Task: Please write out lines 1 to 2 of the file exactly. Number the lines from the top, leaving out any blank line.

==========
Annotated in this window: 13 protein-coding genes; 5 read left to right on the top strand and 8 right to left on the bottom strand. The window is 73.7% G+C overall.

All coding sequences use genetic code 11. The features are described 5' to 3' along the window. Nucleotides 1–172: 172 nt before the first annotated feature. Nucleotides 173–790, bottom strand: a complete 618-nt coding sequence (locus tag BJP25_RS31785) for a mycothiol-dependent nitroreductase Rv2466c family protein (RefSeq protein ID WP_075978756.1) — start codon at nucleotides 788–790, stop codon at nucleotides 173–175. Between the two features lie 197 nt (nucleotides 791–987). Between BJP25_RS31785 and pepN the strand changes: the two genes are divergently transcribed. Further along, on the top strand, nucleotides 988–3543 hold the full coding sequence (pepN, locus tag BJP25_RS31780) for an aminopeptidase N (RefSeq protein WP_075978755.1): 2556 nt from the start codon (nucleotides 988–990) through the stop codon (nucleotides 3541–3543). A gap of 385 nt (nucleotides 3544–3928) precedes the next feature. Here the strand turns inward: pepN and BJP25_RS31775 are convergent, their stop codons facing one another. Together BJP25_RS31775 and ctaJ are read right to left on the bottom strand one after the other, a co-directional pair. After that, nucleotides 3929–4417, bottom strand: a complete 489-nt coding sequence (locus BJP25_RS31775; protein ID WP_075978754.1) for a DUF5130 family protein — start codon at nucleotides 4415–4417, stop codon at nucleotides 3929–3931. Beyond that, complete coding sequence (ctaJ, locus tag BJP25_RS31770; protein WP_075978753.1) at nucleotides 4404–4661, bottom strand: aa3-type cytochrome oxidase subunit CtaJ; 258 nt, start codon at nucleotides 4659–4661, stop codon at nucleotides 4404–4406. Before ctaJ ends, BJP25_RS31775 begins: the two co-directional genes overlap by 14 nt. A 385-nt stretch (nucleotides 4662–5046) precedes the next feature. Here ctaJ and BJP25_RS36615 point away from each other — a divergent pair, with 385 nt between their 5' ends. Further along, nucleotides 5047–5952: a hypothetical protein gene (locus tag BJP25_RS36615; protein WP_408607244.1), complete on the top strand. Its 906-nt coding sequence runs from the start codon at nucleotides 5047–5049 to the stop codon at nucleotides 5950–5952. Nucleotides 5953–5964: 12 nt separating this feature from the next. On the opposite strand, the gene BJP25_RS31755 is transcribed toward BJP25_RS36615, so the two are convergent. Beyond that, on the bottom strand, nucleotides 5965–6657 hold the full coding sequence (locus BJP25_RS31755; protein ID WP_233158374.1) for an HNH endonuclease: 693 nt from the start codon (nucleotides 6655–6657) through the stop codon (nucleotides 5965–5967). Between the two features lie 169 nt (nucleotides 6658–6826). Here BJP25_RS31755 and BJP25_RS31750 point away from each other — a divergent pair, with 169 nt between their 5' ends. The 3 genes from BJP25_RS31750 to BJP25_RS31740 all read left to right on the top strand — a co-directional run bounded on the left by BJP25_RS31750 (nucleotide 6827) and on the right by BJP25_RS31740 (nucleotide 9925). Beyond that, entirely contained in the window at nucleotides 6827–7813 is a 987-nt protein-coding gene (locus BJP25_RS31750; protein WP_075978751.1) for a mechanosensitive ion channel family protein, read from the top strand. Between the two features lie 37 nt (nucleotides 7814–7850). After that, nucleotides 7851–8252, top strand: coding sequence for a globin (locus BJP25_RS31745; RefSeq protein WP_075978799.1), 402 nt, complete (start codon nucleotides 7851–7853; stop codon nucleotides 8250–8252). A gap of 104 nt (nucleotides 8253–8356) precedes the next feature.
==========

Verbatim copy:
Annotated in this window: 13 protein-coding genes; 5 read left to right on the top strand and 8 right to left on the bottom strand. The window is 73.7% G+C overall.

All coding sequences use genetic code 11. The features are described 5' to 3' along the window. Nucleotides 1–172: 172 nt before the first annotated feature. Nucleotides 173–790, bottom strand: a complete 618-nt coding sequence (locus tag BJP25_RS31785) for a mycothiol-dependent nitroreductase Rv2466c family protein (RefSeq protein ID WP_075978756.1) — start codon at nucleotides 788–790, stop codon at nucleotides 173–175. Between the two features lie 197 nt (nucleotides 791–987). Between BJP25_RS31785 and pepN the strand changes: the two genes are divergently transcribed. Further along, on the top strand, nucleotides 988–3543 hold the full coding sequence (pepN, locus tag BJP25_RS31780) for an aminopeptidase N (RefSeq protein WP_075978755.1): 2556 nt from the start codon (nucleotides 988–990) through the stop codon (nucleotides 3541–3543). A gap of 385 nt (nucleotides 3544–3928) precedes the next feature. Here the strand turns inward: pepN and BJP25_RS31775 are convergent, their stop codons facing one another. Together BJP25_RS31775 and ctaJ are read right to left on the bottom strand one after the other, a co-directional pair. After that, nucleotides 3929–4417, bottom strand: a complete 489-nt coding sequence (locus BJP25_RS31775; protein ID WP_075978754.1) for a DUF5130 family protein — start codon at nucleotides 4415–4417, stop codon at nucleotides 3929–3931. Beyond that, complete coding sequence (ctaJ, locus tag BJP25_RS31770; protein WP_075978753.1) at nucleotides 4404–4661, bottom strand: aa3-type cytochrome oxidase subunit CtaJ; 258 nt, start codon at nucleotides 4659–4661, stop codon at nucleotides 4404–4406. Before ctaJ ends, BJP25_RS31775 begins: the two co-directional genes overlap by 14 nt. A 385-nt stretch (nucleotides 4662–5046) precedes the next feature. Here ctaJ and BJP25_RS36615 point away from each other — a divergent pair, with 385 nt between their 5' ends. Further along, nucleotides 5047–5952: a hypothetical protein gene (locus tag BJP25_RS36615; protein WP_408607244.1), complete on the top strand. Its 906-nt coding sequence runs from the start codon at nucleotides 5047–5049 to the stop codon at nucleotides 5950–5952. Nucleotides 5953–5964: 12 nt separating this feature from the next. On the opposite strand, the gene BJP25_RS31755 is transcribed toward BJP25_RS36615, so the two are convergent. Beyond that, on the bottom strand, nucleotides 5965–6657 hold the full coding sequence (locus BJP25_RS31755; protein ID WP_233158374.1) for an HNH endonuclease: 693 nt from the start codon (nucleotides 6655–6657) through the stop codon (nucleotides 5965–5967). Between the two features lie 169 nt (nucleotides 6658–6826). Here BJP25_RS31755 and BJP25_RS31750 point away from each other — a divergent pair, with 169 nt between their 5' ends. The 3 genes from BJP25_RS31750 to BJP25_RS31740 all read left to right on the top strand — a co-directional run bounded on the left by BJP25_RS31750 (nucleotide 6827) and on the right by BJP25_RS31740 (nucleotide 9925). Beyond that, entirely contained in the window at nucleotides 6827–7813 is a 987-nt protein-coding gene (locus BJP25_RS31750; protein WP_075978751.1) for a mechanosensitive ion channel family protein, read from the top strand. Between the two features lie 37 nt (nucleotides 7814–7850). After that, nucleotides 7851–8252, top strand: coding sequence for a globin (locus BJP25_RS31745; RefSeq protein WP_075978799.1), 402 nt, complete (start codon nucleotides 7851–7853; stop codon nucleotides 8250–8252). A gap of 104 nt (nucleotides 8253–8356) precedes the next feature.